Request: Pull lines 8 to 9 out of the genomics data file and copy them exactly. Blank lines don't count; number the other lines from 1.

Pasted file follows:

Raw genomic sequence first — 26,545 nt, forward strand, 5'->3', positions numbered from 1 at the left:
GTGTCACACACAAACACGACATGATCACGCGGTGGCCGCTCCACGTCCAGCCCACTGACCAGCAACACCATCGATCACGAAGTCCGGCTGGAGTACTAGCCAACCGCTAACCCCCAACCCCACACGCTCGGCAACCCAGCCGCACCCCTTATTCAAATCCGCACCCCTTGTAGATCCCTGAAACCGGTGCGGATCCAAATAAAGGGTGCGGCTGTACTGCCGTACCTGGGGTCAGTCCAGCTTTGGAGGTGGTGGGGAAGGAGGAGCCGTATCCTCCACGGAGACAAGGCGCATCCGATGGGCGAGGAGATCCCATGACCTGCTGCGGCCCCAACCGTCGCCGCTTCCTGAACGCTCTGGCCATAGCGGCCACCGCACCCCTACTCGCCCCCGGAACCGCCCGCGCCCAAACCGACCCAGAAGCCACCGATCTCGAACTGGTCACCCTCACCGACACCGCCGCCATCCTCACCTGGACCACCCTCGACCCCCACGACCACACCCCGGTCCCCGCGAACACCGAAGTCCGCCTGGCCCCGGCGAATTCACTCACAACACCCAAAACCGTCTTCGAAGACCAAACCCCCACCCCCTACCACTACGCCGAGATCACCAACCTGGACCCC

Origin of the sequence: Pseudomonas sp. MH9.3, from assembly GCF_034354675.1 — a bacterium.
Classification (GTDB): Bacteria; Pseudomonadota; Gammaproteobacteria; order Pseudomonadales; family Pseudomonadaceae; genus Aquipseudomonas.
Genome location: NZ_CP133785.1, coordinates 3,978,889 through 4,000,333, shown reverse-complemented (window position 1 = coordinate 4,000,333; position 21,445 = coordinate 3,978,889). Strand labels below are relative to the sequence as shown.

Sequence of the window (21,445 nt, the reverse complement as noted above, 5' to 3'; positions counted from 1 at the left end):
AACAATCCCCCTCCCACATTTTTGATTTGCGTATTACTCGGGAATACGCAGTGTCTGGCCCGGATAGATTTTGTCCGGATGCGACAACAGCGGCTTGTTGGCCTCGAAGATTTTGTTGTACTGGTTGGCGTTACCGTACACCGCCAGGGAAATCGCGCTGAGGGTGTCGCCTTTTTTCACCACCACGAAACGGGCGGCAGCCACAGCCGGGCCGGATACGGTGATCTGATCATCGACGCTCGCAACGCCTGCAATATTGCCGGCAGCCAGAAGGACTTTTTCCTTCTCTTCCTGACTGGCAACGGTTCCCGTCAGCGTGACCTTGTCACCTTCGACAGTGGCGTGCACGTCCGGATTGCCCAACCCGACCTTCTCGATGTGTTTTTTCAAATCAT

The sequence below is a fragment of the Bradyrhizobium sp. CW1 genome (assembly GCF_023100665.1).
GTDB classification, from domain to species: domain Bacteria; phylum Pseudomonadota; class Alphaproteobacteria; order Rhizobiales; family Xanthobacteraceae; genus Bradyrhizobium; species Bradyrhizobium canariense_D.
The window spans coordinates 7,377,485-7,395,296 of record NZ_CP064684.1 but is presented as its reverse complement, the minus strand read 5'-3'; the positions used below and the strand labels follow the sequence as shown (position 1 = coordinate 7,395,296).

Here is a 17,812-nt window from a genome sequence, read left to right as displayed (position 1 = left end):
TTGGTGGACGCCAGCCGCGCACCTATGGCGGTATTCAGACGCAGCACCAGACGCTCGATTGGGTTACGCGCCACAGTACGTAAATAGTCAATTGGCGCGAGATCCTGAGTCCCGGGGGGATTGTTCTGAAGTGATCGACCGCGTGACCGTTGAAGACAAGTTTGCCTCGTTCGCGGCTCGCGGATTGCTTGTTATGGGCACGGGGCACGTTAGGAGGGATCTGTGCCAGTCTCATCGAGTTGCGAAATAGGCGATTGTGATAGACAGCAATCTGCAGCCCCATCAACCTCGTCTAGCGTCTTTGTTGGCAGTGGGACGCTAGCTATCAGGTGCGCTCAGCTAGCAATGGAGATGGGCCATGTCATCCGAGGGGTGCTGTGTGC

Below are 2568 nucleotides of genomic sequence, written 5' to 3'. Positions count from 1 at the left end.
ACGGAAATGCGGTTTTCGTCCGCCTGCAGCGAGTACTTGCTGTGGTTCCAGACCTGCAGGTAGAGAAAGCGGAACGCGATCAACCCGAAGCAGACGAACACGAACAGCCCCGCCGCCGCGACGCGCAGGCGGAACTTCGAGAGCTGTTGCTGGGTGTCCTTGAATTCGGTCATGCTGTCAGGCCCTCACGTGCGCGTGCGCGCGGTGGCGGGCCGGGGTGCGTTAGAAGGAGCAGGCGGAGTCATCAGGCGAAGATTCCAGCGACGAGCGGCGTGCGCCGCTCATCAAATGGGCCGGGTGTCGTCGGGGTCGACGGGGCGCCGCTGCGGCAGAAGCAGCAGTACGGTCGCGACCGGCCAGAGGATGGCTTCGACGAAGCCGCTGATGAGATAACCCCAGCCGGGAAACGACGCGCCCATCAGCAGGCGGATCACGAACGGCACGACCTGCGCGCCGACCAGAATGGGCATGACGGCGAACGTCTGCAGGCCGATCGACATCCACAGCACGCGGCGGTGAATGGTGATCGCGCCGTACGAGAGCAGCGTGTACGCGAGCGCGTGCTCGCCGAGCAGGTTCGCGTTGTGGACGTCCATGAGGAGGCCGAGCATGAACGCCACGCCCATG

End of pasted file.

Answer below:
The sequence below is a fragment of the Bradyrhizobium sp. CW1 genome (assembly GCF_023100665.1).
GTDB classification, from domain to species: domain Bacteria; phylum Pseudomonadota; class Alphaproteobacteria; order Rhizobiales; family Xanthobacteraceae; genus Bradyrhizobium; species Bradyrhizobium canariense_D.